And it was there, more than 20 years ago at the Norwalk Reservoir, a high school football playoff coaching career began.
“I still go to Norwalk with him and fish all the time — he’s got his same spot that he likes,” said Tom DeLuca, the fifth-year head coach at Olmsted Falls, of his father, Ron. “Especially when they stock the Reservoir with Trout, dad is chomping to go.”
But the most unique part of those fishing trips is what Tom learned from Ron DeLuca, the current Norwalk High school track and field coach, and former head football coach (1994-99) and wrestling coach. Almost none of the conversations between the two while trying to land a big catch focuses on football.
And that’s how Tom, a 1999 NHS graduate, partly learned how to become a successful football coach. He got up earlier than most kids had to — in order to report to school, as Ron was a social studies teacher at Norwalk. Then it was the long hours at practice each day, both at the football field in the fall, the wrestling room in the winter — and then the weight room in the spring and summer.
“He was always busy, but he was very good at balancing the time with family, and I always thought that was pretty cool,” Tom said. “Having a first-hand look at what it takes, I wasn’t shell-shocked by the amount of time you have to put in, or the responsibility. There are certain things you can never prepare for, but the timeframe and workload is something I always saw with dad.
“Having my dad as my coach in high school definitely has helped play a role in me wanting to coach and be in the position I’m in now,” he added. “It’s good to have him as a resource, and I’ll ask him some questions that I know he has a good perspective on. It’s definitely a big plus.”
Tom DeLuca will guide the Bulldogs (9-1) into Friday’s Division II Region 6 first-round game vs. Midview (8-2). It’s the third straight playoff appearance for Olmsted Falls under DeLuca, who is 29-25 overall at the school entering Friday’s game.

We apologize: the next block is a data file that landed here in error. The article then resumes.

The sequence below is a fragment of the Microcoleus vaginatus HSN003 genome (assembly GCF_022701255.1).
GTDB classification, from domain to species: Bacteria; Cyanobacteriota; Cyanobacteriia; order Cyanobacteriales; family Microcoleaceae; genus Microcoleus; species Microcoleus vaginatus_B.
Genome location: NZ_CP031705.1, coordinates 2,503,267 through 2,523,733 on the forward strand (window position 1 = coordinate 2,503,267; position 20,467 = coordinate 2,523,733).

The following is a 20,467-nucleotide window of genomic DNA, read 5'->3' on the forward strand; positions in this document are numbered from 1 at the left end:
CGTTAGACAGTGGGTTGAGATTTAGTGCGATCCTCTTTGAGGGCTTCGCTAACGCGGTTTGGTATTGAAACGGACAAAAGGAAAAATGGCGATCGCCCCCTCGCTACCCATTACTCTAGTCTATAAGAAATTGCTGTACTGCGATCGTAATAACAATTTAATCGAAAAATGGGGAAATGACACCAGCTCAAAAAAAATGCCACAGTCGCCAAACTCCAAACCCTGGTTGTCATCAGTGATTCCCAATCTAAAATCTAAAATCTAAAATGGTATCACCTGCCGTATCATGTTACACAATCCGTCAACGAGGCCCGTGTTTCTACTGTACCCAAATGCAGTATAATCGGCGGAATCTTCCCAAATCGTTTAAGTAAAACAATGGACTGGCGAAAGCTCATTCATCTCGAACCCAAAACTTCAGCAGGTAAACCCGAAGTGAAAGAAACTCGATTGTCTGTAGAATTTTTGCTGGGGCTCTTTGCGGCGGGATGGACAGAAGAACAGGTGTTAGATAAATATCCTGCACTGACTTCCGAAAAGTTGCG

Many who remember DeLuca will recall his fiery demeanor while becoming a two-time Div. III All-Ohio first team defensive back for the Truckers. He was also a state placer in wrestling, and is in the NHS Athletic Hall of Fame.
How much of that personality is still there almost two decades later? Just about all of it.
“The passion, I’ll tell you that up front,” DeLuca said. “I love the sport. The thing I love the most is competing and teaching kids how to compete. Honestly, that’s what keeps me going. I love competition, I love the competitiveness of it and it’s one of the greatest things that a kid can learn is how to compete — especially in our world.
“You compete for everything,” he added. “A job, getting into a college or grad school. That’s something from when I was in high school to today — I still love to compete.”
After high school, Tom DeLuca went on to become a Div. III All-American defensive back at Baldwin-Wallace University. He then spent time as an assistant coach at Tiffin Columbian and Westlake before taking over the head coaching position at Olmsted Falls in 2013.
The Bulldogs reached a regional championship game last season and are 18-5 over the past two seasons running the triple option — perceived by many as 'old school.'
“I didn’t feel like what we were doing, trying to run the spread offense, was capable of getting us to that state level,” DeLuca said. “I felt like the option suited us well, and it’s obviously a unique offense that is hard to defend when you can run it to perfection. It’s our third year running it, and we have close to 4,000 yards rushing already this season.”
DeLuca and his wife, Cassandra (Roeder), a 2000 Monroeville graduate, began dating in high school. They are both teachers at Olmsted Falls and have two daughters, Gianna, who will soon turn four-years-old, and 18-month-old Maria.
And deep down, perhaps the best part of coaching at Olmsted Falls for DeLuca — is that it’s not all that different from the Maple City.
“It reminds me a lot of Norwalk, to be honest,” he said. “That’s the 100 percent truth. We’re a bit bigger, but our colors are Navy and Gold, not too far from Norwalk. Olmsted Falls is a suburb, but it’s not. It’s fairly rural, and the furthest Southwest of Cleveland. It’s only 20 minutes from downtown, but it’s a real small town atmosphere here.
“They expect you to win games and are very passionate, which is good and sometimes challenging,” he added. “It’s a great community and school system, and great to raise a family. It’s a similar feel to how I grew up in a rural-type community. There is a lot of support here right at your fingertips, which is pretty cool. It’s home now, but it also feels just like I’m back home, too.”